Talc Use in Genital Area Linked to Increased Risk for Ovarian Cancer

Cancer Epidemiol Biomarkers Prev. 2008; 17:2436-2444. Abstract


Regular use of talc in the genital area was significantly associated with an increased risk for ovarian cancer in a new analysis reported in the September issue of Cancer Epidemiology Biomarkers and Prevention. The researchers say that genital use of talc should be avoided.  This is not a new finding — the association between genital talc use and an increased risk for ovarian cancer has been reported previously.

"Physicians should ask the patient about talc use history and should advise the patient to discontinue using talc in the genital area if the patient has not already stopped."

"An alternative to talc is cornstarch powder, which has not been shown to increase ovarian cancer risk, or to forgo genital powder use altogether," she told Medscape Oncology.



No Risk From Talc Use Elsewhere on the Body



The latest findings come from an analysis of data from 2 separate study populations. Researchers obtained records for 1231 epithelial ovarian cancer cases and 1244 controls from the New England Case Control (NECC) study, and on 210 cases and 600 controls from the prospective Nurses' Health Study (NHS). In the questionnaire about talc use, "regular" use was defined as the application of powder to the genital/perineal region at least once a week.  Genital talc use was associated with an increased risk for ovarian cancer in both study populations. The relative risk for the association with regular talc use was 1.36 for total ovarian cancer and 1.60 for the serous invasive subtype.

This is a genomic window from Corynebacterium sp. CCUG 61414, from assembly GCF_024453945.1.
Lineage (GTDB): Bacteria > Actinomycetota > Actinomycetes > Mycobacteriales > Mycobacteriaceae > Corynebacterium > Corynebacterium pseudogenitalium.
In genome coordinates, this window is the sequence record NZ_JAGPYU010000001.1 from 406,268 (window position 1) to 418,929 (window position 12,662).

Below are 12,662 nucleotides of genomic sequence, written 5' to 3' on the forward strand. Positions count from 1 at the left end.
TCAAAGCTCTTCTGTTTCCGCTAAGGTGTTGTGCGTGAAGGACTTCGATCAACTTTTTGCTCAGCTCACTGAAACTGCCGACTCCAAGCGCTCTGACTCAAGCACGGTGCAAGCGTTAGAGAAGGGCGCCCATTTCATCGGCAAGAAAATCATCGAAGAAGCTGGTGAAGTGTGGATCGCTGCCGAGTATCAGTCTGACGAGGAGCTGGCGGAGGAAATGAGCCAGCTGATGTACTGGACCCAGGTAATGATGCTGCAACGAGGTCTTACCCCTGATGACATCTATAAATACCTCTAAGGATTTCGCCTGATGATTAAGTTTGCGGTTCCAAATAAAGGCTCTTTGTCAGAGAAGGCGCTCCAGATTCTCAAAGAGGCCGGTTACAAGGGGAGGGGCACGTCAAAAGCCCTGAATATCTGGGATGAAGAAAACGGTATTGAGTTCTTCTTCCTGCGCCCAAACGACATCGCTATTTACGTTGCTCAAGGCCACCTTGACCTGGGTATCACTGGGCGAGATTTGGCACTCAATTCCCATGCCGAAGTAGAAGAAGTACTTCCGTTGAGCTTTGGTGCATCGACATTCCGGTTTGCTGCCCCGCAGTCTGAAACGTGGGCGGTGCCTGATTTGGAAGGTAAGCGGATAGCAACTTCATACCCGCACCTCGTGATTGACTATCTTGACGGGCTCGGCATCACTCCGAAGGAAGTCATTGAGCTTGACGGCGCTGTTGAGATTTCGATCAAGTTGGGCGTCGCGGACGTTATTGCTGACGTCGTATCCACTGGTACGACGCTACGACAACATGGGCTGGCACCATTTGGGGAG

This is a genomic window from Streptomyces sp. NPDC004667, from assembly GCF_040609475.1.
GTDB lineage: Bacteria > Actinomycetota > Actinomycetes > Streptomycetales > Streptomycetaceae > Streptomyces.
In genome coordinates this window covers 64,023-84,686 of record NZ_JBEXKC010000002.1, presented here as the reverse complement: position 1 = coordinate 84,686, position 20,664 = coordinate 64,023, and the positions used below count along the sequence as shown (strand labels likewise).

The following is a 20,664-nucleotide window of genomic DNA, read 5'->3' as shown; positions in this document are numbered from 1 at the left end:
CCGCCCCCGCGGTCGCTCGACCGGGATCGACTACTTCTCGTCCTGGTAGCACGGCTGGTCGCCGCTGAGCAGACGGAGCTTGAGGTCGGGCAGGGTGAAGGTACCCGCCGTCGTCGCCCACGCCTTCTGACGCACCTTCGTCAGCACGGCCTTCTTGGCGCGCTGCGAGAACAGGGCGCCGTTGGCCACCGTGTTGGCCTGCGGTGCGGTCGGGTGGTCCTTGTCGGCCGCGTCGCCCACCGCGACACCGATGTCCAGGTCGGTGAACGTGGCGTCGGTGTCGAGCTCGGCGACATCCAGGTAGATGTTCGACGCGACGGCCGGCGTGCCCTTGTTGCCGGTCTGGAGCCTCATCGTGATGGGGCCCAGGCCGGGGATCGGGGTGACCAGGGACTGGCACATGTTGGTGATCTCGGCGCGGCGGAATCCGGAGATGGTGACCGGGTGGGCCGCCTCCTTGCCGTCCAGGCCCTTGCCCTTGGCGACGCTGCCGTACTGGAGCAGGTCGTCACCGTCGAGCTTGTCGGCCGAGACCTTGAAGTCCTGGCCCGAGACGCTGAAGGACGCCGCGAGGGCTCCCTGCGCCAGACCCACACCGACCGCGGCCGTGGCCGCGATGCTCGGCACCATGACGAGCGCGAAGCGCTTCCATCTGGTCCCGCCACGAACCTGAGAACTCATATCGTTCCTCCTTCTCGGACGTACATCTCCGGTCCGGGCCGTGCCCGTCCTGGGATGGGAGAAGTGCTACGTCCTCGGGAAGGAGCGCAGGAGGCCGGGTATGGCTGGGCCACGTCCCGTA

Similar findings from the meta-analysis of 16 previous studies reported an approximately 30% increase in the risk for total epithelial ovarian cancer with regular genital exposure to talc (Anticancer Res. 2003;23:1955-1960).


"It is unclear whether talc applied to the perineum can reach the ovaries, although some studies have shown that inert particles can travel through the female genital tract to the fallopian tubes and ovaries, and others have found talc particles in ovarian tissue". They also note that some studies have shown that talc particles can induce an inflammatory response in vivo, whereas others have suggested an immune-mediated mechanism. It might be that exposure of the lower genital tract to talc is sufficient to cause changes, such as production of heat shock proteins, accumulation of talc in pelvic lymph nodes, or decreased levels of anti-MUCI antibodies, and these could lead to an increase in the risk for ovarian cancer.



Talc Classified as "Possible Human Carcinogen" International Agency for Research on Cancer, which works with the World Health Organization, has classified talc as a "possible human carcinogen."


Do talc particles actually reach the ovaries, or it is the contaminants in talc (asbestos and quartz) that are to blame, rather than the talc itself.


There are very few modifiable risk factors for ovarian cancer. The main one is the use of oral contraceptives, which has been clearly established to lower the risk for ovarian cancer. Others include tubal ligation, hysterectomy, and parity. Then there are factors that "probably" increase the risk for ovarian cancer, and this is where talc fits in, alongside asbestos, postmenopausal hormone therapy, and radiation.

 
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